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Press translations [Japan]. Social Series 0162, 1946-01-12.
Supreme Commander for The Allied Powers. Allied Translator and Interpreter Section.

translation-number: social-0725

call-number: DS801 .S84

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No. 725 Date: 12 Jan 46


ITEM 1 Roundtable Discussion on the Democratization of Japanese Living - Provincial Newspaper Bocho Shimbun (Yamaguchi) - 4 Jan 46. Translator: C. Gilbert.
Most Japanese do not know what a democratic form of living means, so it is most important to teach them. To begin with the Japanese language must be revised so that instead of the infinite gradations of politeness, denoting class differences, common civilaty in speech will be taught and practiced. This must start in the family. At present, feudal terms are still used by the husband in his relation toward the wife. The expressions are, as a rule, disparaging, stressing the inferior status of the wife.
Another thing of paramount importance is that everyone be indoctrinated with a sense of responsibility toward his work. This quality is often totally absent among people in minor positions, such as servants, petty officials, and clerks.
The democratic way of life is observable in the relations of American enlisted, men and officers. While at work, they observe strict discipline and display a sense of responsibility; after working hours, they go about as equals.
The other day an American soldier in his jeep noted a young boy bowing to a policeman with each word be uttered. The soldier was so incenses that he stopped his jeep and asked the meaning of such actions. The policeman, thereupon, bowed, to the American just as often as the boy had bowed to the policeman. The American then advised the policeman that bowing to him was as wrong as making the boy bow to the policeman.
Moreover, that such confusion should exist between concepts if individualism and egotism is regrettable. People seem to forget that individualism is based upon self-discipline and self-respect. A manifestation of this confusion is the congestion in travel conveyances.
While the GUMBATSU was under attack, another reprehensible trait became evident. People began ignoring all soldiers even though many of the demobilized troops deserved sympathy.
Ambignity is another Japanese foible. In social intercourse, the Japanese, unlike the American who endeavors to find the admirable points in others, continually finds fault. The Frenchman describes his love affairs to a friend, inviting criticism; the Japanese conceals his love affairs, but delights in maligning the love affairs of others. In culturalty advanced natious, the daughter seeks her mother's advice on love affairs. Japanese mothers frequently abuse the daughter's faith by furtively opening her letters and exercising a secret censorship.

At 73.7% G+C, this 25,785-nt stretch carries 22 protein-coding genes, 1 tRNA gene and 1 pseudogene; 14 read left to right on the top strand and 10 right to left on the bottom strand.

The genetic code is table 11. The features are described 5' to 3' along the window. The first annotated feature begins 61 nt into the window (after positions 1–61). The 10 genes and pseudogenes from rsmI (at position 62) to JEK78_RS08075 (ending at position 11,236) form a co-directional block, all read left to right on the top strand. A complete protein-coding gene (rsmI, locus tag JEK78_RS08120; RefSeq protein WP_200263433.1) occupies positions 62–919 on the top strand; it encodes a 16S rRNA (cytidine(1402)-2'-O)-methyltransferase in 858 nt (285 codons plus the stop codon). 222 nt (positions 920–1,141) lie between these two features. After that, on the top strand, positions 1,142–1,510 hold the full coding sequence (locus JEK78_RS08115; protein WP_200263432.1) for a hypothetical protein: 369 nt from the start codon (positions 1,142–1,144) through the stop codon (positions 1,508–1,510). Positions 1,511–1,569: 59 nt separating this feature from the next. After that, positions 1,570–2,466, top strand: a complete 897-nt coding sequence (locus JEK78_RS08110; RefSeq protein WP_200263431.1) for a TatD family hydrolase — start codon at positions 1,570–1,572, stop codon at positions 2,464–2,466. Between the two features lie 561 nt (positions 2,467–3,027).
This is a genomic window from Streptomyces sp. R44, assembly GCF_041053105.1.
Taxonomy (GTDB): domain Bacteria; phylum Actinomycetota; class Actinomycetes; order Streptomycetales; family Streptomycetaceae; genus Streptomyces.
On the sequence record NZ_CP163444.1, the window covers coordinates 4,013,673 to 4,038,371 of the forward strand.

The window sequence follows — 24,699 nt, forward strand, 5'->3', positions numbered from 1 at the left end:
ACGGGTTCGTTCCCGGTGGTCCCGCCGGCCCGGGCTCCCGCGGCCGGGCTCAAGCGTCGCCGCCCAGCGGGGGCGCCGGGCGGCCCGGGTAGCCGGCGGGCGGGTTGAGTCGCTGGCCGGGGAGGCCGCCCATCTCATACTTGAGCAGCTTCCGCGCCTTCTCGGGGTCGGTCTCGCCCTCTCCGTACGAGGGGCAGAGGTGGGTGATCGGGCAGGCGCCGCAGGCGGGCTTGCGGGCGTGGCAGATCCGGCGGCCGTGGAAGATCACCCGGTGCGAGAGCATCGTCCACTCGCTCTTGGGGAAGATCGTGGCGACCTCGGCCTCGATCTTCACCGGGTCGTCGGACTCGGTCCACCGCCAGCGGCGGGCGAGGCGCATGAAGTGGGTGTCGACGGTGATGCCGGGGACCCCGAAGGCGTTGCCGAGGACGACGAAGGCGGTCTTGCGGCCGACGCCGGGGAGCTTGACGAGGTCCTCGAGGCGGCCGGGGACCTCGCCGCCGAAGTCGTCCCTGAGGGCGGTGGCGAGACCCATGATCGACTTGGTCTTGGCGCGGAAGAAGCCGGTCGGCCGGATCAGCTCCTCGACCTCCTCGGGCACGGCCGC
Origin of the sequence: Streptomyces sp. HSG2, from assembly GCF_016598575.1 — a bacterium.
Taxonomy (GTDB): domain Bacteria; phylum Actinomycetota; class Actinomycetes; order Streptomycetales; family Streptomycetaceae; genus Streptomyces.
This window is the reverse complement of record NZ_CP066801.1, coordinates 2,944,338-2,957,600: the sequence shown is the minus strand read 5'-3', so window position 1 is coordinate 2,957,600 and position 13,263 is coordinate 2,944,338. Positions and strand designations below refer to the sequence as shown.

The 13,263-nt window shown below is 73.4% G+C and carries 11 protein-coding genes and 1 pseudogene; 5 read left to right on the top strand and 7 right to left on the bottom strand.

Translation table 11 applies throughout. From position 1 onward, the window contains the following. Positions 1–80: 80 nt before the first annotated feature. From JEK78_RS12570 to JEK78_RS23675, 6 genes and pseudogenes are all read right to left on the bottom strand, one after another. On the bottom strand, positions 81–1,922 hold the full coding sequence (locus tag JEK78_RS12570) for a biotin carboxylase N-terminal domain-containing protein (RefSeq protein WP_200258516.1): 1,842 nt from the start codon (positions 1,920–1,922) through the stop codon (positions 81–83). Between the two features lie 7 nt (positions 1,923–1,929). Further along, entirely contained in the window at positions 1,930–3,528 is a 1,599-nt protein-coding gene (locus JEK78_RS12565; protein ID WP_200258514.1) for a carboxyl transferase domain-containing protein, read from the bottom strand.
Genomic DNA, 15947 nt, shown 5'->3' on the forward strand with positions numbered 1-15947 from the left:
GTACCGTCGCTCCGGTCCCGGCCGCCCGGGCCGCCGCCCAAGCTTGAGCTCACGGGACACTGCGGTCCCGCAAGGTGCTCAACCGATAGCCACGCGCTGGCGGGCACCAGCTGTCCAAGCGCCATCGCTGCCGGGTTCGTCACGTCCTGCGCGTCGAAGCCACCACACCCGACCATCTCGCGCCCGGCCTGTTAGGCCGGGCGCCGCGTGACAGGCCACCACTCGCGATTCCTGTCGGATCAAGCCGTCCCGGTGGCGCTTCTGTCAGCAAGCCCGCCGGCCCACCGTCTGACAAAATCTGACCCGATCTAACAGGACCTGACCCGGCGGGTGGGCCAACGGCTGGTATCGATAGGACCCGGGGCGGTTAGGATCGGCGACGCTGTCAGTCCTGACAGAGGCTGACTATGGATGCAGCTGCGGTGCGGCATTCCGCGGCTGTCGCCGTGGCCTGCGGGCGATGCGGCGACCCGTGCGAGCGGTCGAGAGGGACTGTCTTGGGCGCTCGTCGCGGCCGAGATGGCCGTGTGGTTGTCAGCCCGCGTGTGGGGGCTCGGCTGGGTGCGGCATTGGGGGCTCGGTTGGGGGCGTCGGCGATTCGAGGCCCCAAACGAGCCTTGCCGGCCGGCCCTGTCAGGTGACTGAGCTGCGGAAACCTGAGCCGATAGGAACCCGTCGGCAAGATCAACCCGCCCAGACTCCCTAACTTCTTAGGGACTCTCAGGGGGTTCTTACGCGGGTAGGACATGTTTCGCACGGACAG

In reaching a solution for current labor disputes, two things are necessary; an understanding of the needs of the worker on the part of the management, and increased enthusiasm and sence of responsibility toward his work on the part of the worker. Some American soldiers, constructing a barracks

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SOCIAL SERIES: 162 (Continued)
ITEM 1 (Continued)
recently, returned some defective material, demanding that it he replaced. This indicated independance of thought and action. A Japanese would use the material, even if he knew it was no good.
The existence of clans is by no means restricted to JAPAN. They exist in ENGLAND and AMERICA, as well; hut clans in JAPAN have developed into a national clan system.
Motherly love is a very commendable quality, but in JAPAN it is often indiscriminately stupid, leading to sacrifices that frequently harm both the mother and the offspring. Improved standards in the education of mothers is extremely necessary.
Japanese moreover have net learned to recognize the right of privacy. It begins with parents who attempt to keep newly wed couples from having a private life, and extends itself over the neighborhood associations, and system of rationing where the housewife is compelled to go out at all hours to get the ration, even when she is occupied cooking.
Real co-operation must be taught, working hours must be regulated and so reduced to permit adequate leisure to allow participation in social functions, and to help people learn to think for themselves.
ITEM 2 The Police - Provincial Newspaper Kobe Shimbun (Kobe) - 5 Jan 46. Translator: Y. Akabane.